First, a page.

Because polar bears are protected animals, you cannot actively search for them. For this reason, there are no dedicated excursions you can book to see a polar bear. Remember, protecting polar bears is the most important priority!


Even though there are no dedicated excursions to book to see a polar bear in Svalbard, there are still opportunities to spot them. 

My best advice for how to see a polar bear in Norway is to book a boat excursion while in Svalbard. There are plenty of tour guides that offer a variety of boat tours. Depending on the adventure you seek, you can choose an enclosed boat or a rib boat, go out for half-day or all day, or go during the morning or evening. There are many options available based on your preferences! 

a couple smiling in front of a glacier in Svalbard
On our boat excursion, hoping to see a polar bear while in Svalbard.

Even if you aren’t lucky enough to spot a polar bear on a boat excursion, you will still be amazed by the landscape and other wildlife. And if you are lucky enough to spot a polar bear on your trip, consider it an exception to the norm!

The Visit Svalbard website is the best place to find excursions. This website had up-to-date booking availability and made it an easy one-stop shop for us. 

We were lucky enough to spot a polar bear in Svalbard on our “catch of the day” tour through an operating company called Better Moments. The boat tour led us to see a fantastic glacier while the guide taught us stories about Svalbard’s interesting history. 


Svalbard typically has more polar bear sightings in the summer because the sea ice has melted, and polar bears are confined to a smaller surface area. As winter arrives, the sea ice builds up, allowing the polar bears more room to roam. Due to the increase in sea ice, seeing polar bears on your trip to Svalbard in the winter will be scarce since they have more surface space. 

During the winter months, Svalbard also has 24 hours of darkness. It would be hard to spot polar bears without some sunlight! If you find yourself in Svalbard in the winter, you can still find adventure. There are opportunities to see the northern lights, and Svalbard is the only place you can see the northern lights in the middle of the day. Unfortunately, polar bear sightings are rarely part of your winter Svalbard itinerary.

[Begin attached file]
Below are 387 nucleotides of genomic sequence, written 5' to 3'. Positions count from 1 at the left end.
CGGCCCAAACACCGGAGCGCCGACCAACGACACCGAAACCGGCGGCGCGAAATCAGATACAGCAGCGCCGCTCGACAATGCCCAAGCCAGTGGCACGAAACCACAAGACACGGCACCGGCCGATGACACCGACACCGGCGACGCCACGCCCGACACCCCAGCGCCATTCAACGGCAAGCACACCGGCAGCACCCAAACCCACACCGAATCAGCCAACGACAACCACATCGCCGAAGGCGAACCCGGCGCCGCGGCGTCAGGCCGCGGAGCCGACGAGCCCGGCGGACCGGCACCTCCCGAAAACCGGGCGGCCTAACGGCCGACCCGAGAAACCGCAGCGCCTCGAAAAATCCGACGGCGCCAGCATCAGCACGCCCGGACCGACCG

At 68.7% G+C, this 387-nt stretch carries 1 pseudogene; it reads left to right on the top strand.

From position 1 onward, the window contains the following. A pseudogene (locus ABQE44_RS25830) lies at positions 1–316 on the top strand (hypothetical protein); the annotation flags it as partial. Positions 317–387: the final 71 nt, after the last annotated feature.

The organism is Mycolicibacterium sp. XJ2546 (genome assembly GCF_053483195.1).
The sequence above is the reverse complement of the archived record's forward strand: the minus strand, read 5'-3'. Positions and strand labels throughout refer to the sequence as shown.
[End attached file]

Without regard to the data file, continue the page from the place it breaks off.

Ok, so you’ve booked your trip from mainland Norway to Svalbard to see a polar bear. You’ve got your hotel set and a couple of boat excursions planned. Will this planning allow you to see a polar bear while in Svalbard? Unfortunately, the answer is probably not. 

I want to ensure you have the right expectation when visiting Svalbard to see a polar bear. Don’t get your hopes up. While there, we learned there is only a five percent chance of you seeing a polar bear on a trip.

Five percent!

I know what you’re thinking, “so you’re saying there’s a chance.” Technically yes, but the chance is so tiny. When we spotted a polar bear on our boat tour, the guide popped a bottle of champagne to celebrate. That’s how rare it is!


Many people go to Svalbard only to see a polar bear and leave highly disappointed. Set the right intentions for going to Svalbard, and you’ll have a fantastic time.

Svalbard is an adventurer’s paradise! There’s so much opportunity to have an action-packed trip while in Svalbard. Make sure you are going to Svalbard for the right reasons – to see part of the world many will never experience, to get as close to the North Pole as possible, and the chance to see some fantastic wildlife like whales, walruses, and reindeer. And yes, maybe a polar bear.

polar bear resting on the sea ice in Svalbard
The polar bear we spotted!


If you are lucky enough to see a polar bear in Norway, don’t expect to get very close. If spotted, boats must maintain a safe distance from the polar bear. Ideally, the polar bear should never know you are there.

For that reason, in the exciting and unforgettable moment you spot a polar bear, your iPhone or Android will probably not take the best photo. Prepare to pack a quality camera with a high zoom capability to take photos of wildlife in Svalbard.